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Denosumab parenteral 120mg/1.7ml


Injection of denosumab containing 120mg in 1.7ml.
This product has been produced by recombinant technology using Chinese Hamster Ovary (CHO) cell lines.

Drugs List

  • denosumab 120mg/1.7ml injection solution
  • XGEVA 120mg/1.7ml injection solution
  • Therapeutic Indications


    Giant cell tumour of bone: treatment
    Prevention of skeletal related events in advanced malignancy involving bone

    Prevention of skeletal related events (pathological fracture, radiation to bone, spinal cord compression or surgery to bone) in adults with advanced malignancies involving bone.

    Treatment of adults and skeletally mature adolescents with giant cell tumour of the bone that is unresectable or where surgical resection is likely to result in severe morbidity.


    Calcium 500mg and vitamin D 400 IU daily supplementation is required in all patients, unless hypercalcaemia is present.


    Prevention of skeletal related events
    120mg once every 4 weeks.

    Giant cell tumour of bone
    120mg once every 4 weeks.
    Additional doses of 120mg to be given on days 8 and 15 during the 1st month of treatment.


    Prevention of skeletal related events
    No recommendation for this age group.

    Giant cell tumour of bone in skeletally mature adolescents
    120mg once every 4 weeks.
    Additional doses of 120mg to be given on days 8 and 15 during the 1st month of treatment.


    For subcutaneous administration to the thigh, abdomen or upper arm.


    Children under 12 years
    Unhealed lesions from dental or oral surgery

    Precautions and Warnings

    Children aged 12 to 18 years
    Renal dialysis
    Renal impairment - creatinine clearance below 30 ml/minute

    Children under 18: Use only in skeletally mature adolescents in GCT of bone
    Consider a dental exam & appropriate preventive dentistry before treatment
    Correct serum calcium levels before commencing treatment
    Ensure adequate vitamin D and calcium supplementation
    Treatment to be administered under the supervision of a specialist
    Giant cell tumour of bone: Risk of hypercalcaemia following discontinuation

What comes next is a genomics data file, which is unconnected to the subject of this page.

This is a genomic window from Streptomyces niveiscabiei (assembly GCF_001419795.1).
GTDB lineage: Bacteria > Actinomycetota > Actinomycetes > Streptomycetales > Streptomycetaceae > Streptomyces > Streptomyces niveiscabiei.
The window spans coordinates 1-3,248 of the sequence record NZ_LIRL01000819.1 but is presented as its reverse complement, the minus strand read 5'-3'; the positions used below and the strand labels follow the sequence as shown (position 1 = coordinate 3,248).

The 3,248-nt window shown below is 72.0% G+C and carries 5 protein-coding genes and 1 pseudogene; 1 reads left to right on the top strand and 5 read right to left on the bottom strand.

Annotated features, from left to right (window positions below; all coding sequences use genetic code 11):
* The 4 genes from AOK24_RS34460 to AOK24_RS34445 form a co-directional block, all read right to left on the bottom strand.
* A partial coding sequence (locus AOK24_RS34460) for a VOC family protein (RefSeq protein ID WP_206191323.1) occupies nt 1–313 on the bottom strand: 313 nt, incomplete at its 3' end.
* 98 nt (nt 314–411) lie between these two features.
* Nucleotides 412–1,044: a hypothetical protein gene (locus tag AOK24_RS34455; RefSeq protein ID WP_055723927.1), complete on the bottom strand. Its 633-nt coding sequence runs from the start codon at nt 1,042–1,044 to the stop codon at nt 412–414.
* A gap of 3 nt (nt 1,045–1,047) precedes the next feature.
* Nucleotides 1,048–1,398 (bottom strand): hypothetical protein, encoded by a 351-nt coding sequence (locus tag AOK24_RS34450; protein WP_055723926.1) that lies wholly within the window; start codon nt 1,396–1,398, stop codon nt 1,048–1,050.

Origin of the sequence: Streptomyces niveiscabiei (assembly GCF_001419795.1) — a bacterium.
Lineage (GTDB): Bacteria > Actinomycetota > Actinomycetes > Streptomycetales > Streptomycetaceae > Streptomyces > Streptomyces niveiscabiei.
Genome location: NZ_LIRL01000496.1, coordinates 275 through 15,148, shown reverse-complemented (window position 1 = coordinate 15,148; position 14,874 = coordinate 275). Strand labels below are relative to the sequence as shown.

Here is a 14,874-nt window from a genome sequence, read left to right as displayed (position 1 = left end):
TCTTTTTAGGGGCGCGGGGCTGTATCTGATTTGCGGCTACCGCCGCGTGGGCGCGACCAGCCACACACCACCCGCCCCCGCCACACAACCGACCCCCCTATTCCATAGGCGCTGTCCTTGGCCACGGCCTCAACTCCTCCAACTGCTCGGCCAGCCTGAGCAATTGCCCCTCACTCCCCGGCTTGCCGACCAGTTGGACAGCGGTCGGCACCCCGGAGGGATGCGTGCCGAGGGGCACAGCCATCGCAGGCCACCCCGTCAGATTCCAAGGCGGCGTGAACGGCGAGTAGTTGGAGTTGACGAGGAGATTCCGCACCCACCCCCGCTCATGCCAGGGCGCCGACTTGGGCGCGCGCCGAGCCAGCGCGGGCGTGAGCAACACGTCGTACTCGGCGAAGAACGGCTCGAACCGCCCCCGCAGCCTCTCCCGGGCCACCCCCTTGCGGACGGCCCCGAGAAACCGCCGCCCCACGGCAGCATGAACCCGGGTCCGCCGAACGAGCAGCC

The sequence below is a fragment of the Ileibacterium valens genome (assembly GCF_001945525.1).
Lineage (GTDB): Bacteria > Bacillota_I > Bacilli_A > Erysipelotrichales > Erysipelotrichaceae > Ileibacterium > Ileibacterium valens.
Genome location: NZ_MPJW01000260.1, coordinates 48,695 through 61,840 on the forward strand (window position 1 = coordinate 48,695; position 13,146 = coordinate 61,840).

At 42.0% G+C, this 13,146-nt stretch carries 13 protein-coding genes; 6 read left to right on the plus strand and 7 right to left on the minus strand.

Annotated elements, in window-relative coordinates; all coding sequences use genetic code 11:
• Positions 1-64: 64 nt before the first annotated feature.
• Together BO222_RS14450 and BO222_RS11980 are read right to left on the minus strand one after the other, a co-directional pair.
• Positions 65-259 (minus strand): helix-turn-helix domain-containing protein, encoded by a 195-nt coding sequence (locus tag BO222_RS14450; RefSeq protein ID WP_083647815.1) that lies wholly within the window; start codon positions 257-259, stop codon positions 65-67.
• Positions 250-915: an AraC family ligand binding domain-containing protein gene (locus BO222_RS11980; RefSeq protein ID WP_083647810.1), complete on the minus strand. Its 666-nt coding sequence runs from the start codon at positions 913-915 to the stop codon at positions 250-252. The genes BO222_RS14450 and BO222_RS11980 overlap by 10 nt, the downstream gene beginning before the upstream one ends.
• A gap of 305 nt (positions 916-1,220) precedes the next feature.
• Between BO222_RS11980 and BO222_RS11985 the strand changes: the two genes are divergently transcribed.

Monitor serum calcium levels regularly from starting treatment
    Advise patient to report any ear pain, discharge or infection
    Advise patient to report any new thigh, hip or groin pain
    Advise patient to report signs of hypocalcaemia
    Consider osteonecrosis of external auditory canal if ear symptoms occur
    Consider discontinuation if atypical femoral fracture occurs
    Consider withholding treatment if osteonecrosis of the jaw occurs
    Not licensed for all indications in all age groups
    Female: Contraception required during & for at least 5 months after therapy
    Advise patient on need for adequate dental hygiene & regular dental checks
    Advise patient to report any dental mobility, pain or swelling
    Give patient package leaflet and patient reminder card
    Patient to inform dentist of denosumab use: avoid invasive procedures

    Hypocalcaemia can occur at any time during therapy with denosumab, but it is most likely to occur within the first weeks after treatment is initiated. Monitoring of calcium levels should be conducted prior to initiation and within two weeks of the first dose in all patients treated with denosumab. Additional monitoring is required in patients who develop symptoms of hypocalcaemia during treatment. Regular monitoring of calcium levels is important in patients with severe renal impairment (creatinine clearance below 30 ml/minute) or receiving dialysis and should also be considered in patients with additional risk factors for hypocalcaemia.

    Osteonecrosis of the jaw (ONJ) has been reported in patients treated with denosumab. In clinical trials, the incidence of ONJ was higher with longer duration of exposure and ONJ has also been diagnosed after discontinuing treatment, most cases within 5 months after last dose. The majority of subjects treated with denosumab with confirmed ONJ had a history of tooth extraction, poor oral hygiene or use of dental appliance. Other risk factors include cancer, co-morbidities (e.g. anaemia, coagulopathies, infection), smoking and concomitant therapies, such as chemotherapy and corticosteroids.